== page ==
Putting the Books Together (2010)

Location : Fakenham.

Where were you born?


Your date of birth

May 1920.

Did you go to school at Fulmestone?


What did your parents do as an occupation?

My dad was a farm worker and my mother was a housemaid.

Did you have any brothers?


What was his job?

He was a carpenter.

How old were you when you left school?

Fourteen. You had to leave school at 14 in my day and go out to work.

So there wasn’t any higher education?

No, my darling, no.

What was your first job?

I only had one job, a proper job, was here at the printing works in Fakenham.

Do you remember what date it was. When it was?

It was 1934. I started work in June 1934.

And how long did you do that job?

How long? Six years.

Can you describe what type of job you did?

You put all the sections of the books together.

How did you get the job?

Well I came here and went for an interview.

In the mornings from Fulmestone, what method of transport did you take?.

A bicycle. I had to bike six miles every day and six miles home.

How long did you take travelling to and from work?

I don’t know, my darling, I think that used to take me half an hour to bike here and another half an hour to bike home.

So an hour in total?


How many hours a day would you work for?

From eight in the morning to six at night.

Did you have any lunchbreak, or coffee break?

Yeah, I had only a half an hour.

For the job did you receive any formal training?

No, not really.

Did you need to wear uniform?

No just your ordinary clothes.

Long hair – was that meant to be tied back, if you had long hair?

That ‘d have to be tied back, but I didn’t have long hair.

At lunchtime where did you eat? Did they have a canteen?

No, my darling, my aunt lived here and I used to go to her’s. Take my lunch and eat at her’s.

So it was like a packed lunch?


What type of working conditions did you work in?

The working conditions were alright. You had a bench what you worked at and your working conditions were perfectly alright.

Was there like a signal to start and end of lunch Did you have a bell?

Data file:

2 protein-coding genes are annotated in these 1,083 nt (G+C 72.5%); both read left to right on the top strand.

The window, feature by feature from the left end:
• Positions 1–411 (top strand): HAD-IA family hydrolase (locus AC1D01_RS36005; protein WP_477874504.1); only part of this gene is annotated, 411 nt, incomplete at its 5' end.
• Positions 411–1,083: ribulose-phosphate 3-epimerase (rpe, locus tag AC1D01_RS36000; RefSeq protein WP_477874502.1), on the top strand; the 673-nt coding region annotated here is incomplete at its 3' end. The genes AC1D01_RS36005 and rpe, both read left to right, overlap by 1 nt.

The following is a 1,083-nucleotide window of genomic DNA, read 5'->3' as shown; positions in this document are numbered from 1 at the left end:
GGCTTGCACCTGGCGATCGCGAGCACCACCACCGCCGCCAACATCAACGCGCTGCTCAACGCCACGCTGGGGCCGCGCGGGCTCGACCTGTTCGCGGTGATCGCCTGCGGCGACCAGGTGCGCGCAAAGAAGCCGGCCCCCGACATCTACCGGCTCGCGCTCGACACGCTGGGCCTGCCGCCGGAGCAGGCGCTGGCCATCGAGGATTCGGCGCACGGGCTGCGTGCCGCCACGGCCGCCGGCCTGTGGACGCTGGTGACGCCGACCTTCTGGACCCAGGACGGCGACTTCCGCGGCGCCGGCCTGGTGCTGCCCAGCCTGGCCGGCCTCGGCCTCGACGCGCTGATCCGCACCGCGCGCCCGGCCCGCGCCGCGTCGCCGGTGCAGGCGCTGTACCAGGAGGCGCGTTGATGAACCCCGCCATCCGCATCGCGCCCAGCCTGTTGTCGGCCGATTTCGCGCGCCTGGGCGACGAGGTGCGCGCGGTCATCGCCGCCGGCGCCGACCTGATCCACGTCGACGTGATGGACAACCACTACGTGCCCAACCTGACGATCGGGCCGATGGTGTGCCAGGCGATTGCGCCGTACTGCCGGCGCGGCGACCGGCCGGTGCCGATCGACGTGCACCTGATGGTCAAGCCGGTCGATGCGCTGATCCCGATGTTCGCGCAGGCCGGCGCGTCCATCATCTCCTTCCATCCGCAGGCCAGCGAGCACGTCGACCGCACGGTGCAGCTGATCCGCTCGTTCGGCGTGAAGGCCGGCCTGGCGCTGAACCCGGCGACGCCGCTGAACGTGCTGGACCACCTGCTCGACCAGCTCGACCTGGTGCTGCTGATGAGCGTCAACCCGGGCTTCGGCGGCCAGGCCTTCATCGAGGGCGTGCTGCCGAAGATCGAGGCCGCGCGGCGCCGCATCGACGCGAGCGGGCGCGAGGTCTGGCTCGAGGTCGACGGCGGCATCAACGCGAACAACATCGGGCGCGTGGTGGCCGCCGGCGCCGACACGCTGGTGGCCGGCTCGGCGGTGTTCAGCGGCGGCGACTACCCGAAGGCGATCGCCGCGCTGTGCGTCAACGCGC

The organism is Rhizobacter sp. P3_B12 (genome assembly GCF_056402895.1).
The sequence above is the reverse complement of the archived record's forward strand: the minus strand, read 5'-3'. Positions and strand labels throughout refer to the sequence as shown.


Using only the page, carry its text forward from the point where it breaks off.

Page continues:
A bell? Yes, you had to be in by 8 when the bell went and if you were late you had to lose a quarter of an hour.

Lose a quarter of an hour? What do you mean by that? Pay?

The door was always locked at 8 o’clock and if you were on the wrong side of that door you had keep out there till quarter past eight and then they would let you in and that quarter of an hour would be docked from your pay at the end of the week.

Oh, how interesting. So after the job at the printing works did you have any job after that?

You had to do something to help the war effort. So on the farm where my dad worked I used to go and lead the horse when my dad was drilling the corn and that. And that’s the only work I did, because the war was on, you see, the Second World War. Yeah, that’s the only one.

So you lead the horse around the field …

For drilling the corn. When my dad was setting the corn for the next year I used to have to lead the horse.

So how long did you do that for?

About two years.

When you were leading the horse, did you work with other people?

Only my dad.

In your working career, what did you enjoy most?

I can’t really say my darling. I liked leading the horse. Of course, I’m very fond of animals.

Roughly when you were in the printing works, how much pay did you receive?

Oh, you started with two and sixpence a week and the top money was seven and sixpence and that’s what you got. I used to take home two and sixpence when I started I used to give my mum the two shillings for my keep and I used to keep the sixpence.

What type of thing did you spend your sixpence?

I used to save up and buy some clothes. You could get a nice dress from Aldiss’s at that time for five shillings, and you could get a pair of shoes for five shillings, so I had to save them sixpences up till I got enough to get anything.

So did you have a grocery bill?

No, my darling, my mother had that, you see.

How much time did you get off each week?

Sometimes we had to go in on a Saturday morning, but not very often. We had Saturday and Sunday off.

On your Saturdays and Sundays off, what would you do for recreation?

Well my friend and I – this is the summertime – we used to bike to Wells, go for a paddle, and well we used to go for long walks.

How long roughly were your walks?

Oh, we used to walk up the New Road and Fulmestone. About two miles.

A long walk. In your career, in your two jobs, did you make any friends at work?

Yes, I made friends at work. But I am sorry to say they are all dead now.

After the two jobs you told me about, was there any other jobs after that?

Well, my darling, I kept a pub for fifteen years and then I moved away into Suffolk and I had a shop and then I came back here because I wanted to be near my mum and dad and bought that place down Wells Road and took in guests.

And how long roughly were you taking in guests?

Thirty four years.

Till I retired and came up here to the other end of town.

How big was your guest house? How many people could you take in there?

I used to take nine about every night.

How many people did you employ?

That was just my husband and I.

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